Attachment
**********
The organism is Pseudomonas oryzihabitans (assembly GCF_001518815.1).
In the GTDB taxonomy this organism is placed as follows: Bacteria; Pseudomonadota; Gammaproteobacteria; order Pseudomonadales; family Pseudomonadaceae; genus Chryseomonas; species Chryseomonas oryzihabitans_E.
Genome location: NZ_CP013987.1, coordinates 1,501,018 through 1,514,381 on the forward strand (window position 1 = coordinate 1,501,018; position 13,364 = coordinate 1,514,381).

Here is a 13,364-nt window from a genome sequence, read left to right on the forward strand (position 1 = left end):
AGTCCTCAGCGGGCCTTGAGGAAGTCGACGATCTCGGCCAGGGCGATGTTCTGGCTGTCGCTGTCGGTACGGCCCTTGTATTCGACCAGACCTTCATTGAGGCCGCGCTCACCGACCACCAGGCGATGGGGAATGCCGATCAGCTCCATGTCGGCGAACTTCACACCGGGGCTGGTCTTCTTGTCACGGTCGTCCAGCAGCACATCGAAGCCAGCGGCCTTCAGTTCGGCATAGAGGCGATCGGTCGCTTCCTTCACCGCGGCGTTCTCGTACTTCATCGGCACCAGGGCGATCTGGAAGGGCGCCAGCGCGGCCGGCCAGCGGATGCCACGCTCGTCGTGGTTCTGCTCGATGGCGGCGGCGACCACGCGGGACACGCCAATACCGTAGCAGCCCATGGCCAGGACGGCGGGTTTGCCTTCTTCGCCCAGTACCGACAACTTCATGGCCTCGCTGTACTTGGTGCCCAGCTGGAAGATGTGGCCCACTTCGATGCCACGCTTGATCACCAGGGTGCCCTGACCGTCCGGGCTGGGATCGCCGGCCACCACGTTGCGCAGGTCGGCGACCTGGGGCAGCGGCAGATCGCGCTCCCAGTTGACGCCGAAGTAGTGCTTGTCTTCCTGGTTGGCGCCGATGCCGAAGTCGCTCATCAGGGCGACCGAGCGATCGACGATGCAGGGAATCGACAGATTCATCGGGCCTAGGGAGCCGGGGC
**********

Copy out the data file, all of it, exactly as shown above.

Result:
The organism is Pseudomonas oryzihabitans (assembly GCF_001518815.1).
In the GTDB taxonomy this organism is placed as follows: Bacteria; Pseudomonadota; Gammaproteobacteria; order Pseudomonadales; family Pseudomonadaceae; genus Chryseomonas; species Chryseomonas oryzihabitans_E.
Genome location: NZ_CP013987.1, coordinates 1,501,018 through 1,514,381 on the forward strand (window position 1 = coordinate 1,501,018; position 13,364 = coordinate 1,514,381).

Here is a 13,364-nt window from a genome sequence, read left to right on the forward strand (position 1 = left end):
AGTCCTCAGCGGGCCTTGAGGAAGTCGACGATCTCGGCCAGGGCGATGTTCTGGCTGTCGCTGTCGGTACGGCCCTTGTATTCGACCAGACCTTCATTGAGGCCGCGCTCACCGACCACCAGGCGATGGGGAATGCCGATCAGCTCCATGTCGGCGAACTTCACACCGGGGCTGGTCTTCTTGTCACGGTCGTCCAGCAGCACATCGAAGCCAGCGGCCTTCAGTTCGGCATAGAGGCGATCGGTCGCTTCCTTCACCGCGGCGTTCTCGTACTTCATCGGCACCAGGGCGATCTGGAAGGGCGCCAGCGCGGCCGGCCAGCGGATGCCACGCTCGTCGTGGTTCTGCTCGATGGCGGCGGCGACCACGCGGGACACGCCAATACCGTAGCAGCCCATGGCCAGGACGGCGGGTTTGCCTTCTTCGCCCAGTACCGACAACTTCATGGCCTCGCTGTACTTGGTGCCCAGCTGGAAGATGTGGCCCACTTCGATGCCACGCTTGATCACCAGGGTGCCCTGACCGTCCGGGCTGGGATCGCCGGCCACCACGTTGCGCAGGTCGGCGACCTGGGGCAGCGGCAGATCGCGCTCCCAGTTGACGCCGAAGTAGTGCTTGTCTTCCTGGTTGGCGCCGATGCCGAAGTCGCTCATCAGGGCGACCGAGCGATCGACGATGCAGGGAATCGACAGATTCATCGGGCCTAGGGAGCCGGGGC